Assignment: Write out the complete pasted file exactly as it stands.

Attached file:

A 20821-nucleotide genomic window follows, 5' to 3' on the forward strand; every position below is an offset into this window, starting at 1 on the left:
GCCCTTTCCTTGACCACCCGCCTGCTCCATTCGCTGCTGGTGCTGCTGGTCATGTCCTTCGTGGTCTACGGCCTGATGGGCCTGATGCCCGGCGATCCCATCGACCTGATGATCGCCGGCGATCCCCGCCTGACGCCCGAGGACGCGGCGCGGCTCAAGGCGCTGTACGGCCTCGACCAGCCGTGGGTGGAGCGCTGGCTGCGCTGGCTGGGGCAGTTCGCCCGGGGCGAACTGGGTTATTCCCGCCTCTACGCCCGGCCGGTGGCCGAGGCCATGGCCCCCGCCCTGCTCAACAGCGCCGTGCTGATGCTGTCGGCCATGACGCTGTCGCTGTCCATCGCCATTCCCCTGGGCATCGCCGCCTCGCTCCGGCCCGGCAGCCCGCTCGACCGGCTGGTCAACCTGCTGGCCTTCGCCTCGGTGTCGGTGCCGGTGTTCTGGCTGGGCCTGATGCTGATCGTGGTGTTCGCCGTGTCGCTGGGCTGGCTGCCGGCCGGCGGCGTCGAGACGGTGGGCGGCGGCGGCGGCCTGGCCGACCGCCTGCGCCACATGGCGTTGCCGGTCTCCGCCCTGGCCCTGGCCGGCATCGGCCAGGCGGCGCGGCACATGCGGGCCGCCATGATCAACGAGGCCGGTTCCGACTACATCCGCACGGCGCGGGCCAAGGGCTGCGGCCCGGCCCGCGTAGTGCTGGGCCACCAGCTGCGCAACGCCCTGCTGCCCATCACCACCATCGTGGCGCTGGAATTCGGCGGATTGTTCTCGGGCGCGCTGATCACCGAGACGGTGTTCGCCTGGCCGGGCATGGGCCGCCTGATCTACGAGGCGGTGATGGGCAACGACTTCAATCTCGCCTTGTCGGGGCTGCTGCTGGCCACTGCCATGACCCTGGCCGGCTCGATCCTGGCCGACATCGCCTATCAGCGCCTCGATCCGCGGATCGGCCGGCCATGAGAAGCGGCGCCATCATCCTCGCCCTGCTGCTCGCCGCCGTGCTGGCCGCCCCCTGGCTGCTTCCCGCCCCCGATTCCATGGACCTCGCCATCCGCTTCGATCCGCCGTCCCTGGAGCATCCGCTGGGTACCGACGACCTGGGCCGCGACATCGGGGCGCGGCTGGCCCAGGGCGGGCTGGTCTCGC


A 20821-nucleotide genomic window follows, 5' to 3' on the forward strand; every position below is an offset into this window, starting at 1 on the left:
GCCCTTTCCTTGACCACCCGCCTGCTCCATTCGCTGCTGGTGCTGCTGGTCATGTCCTTCGTGGTCTACGGCCTGATGGGCCTGATGCCCGGCGATCCCATCGACCTGATGATCGCCGGCGATCCCCGCCTGACGCCCGAGGACGCGGCGCGGCTCAAGGCGCTGTACGGCCTCGACCAGCCGTGGGTGGAGCGCTGGCTGCGCTGGCTGGGGCAGTTCGCCCGGGGCGAACTGGGTTATTCCCGCCTCTACGCCCGGCCGGTGGCCGAGGCCATGGCCCCCGCCCTGCTCAACAGCGCCGTGCTGATGCTGTCGGCCATGACGCTGTCGCTGTCCATCGCCATTCCCCTGGGCATCGCCGCCTCGCTCCGGCCCGGCAGCCCGCTCGACCGGCTGGTCAACCTGCTGGCCTTCGCCTCGGTGTCGGTGCCGGTGTTCTGGCTGGGCCTGATGCTGATCGTGGTGTTCGCCGTGTCGCTGGGCTGGCTGCCGGCCGGCGGCGTCGAGACGGTGGGCGGCGGCGGCGGCCTGGCCGACCGCCTGCGCCACATGGCGTTGCCGGTCTCCGCCCTGGCCCTGGCCGGCATCGGCCAGGCGGCGCGGCACATGCGGGCCGCCATGATCAACGAGGCCGGTTCCGACTACATCCGCACGGCGCGGGCCAAGGGCTGCGGCCCGGCCCGCGTAGTGCTGGGCCACCAGCTGCGCAACGCCCTGCTGCCCATCACCACCATCGTGGCGCTGGAATTCGGCGGATTGTTCTCGGGCGCGCTGATCACCGAGACGGTGTTCGCCTGGCCGGGCATGGGCCGCCTGATCTACGAGGCGGTGATGGGCAACGACTTCAATCTCGCCTTGTCGGGGCTGCTGCTGGCCACTGCCATGACCCTGGCCGGCTCGATCCTGGCCGACATCGCCTATCAGCGCCTCGATCCGCGGATCGGCCGGCCATGAGAAGCGGCGCCATCATCCTCGCCCTGCTGCTCGCCGCCGTGCTGGCCGCCCCCTGGCTGCTTCCCGCCCCCGATTCCATGGACCTCGCCATCCGCTTCGATCCGCCGTCCCTGGAGCATCCGCTGGGTACCGACGACCTGGGCCGCGACATCGGGGCGCGGCTGGCCCAGGGCGGGCTGGTCTCGC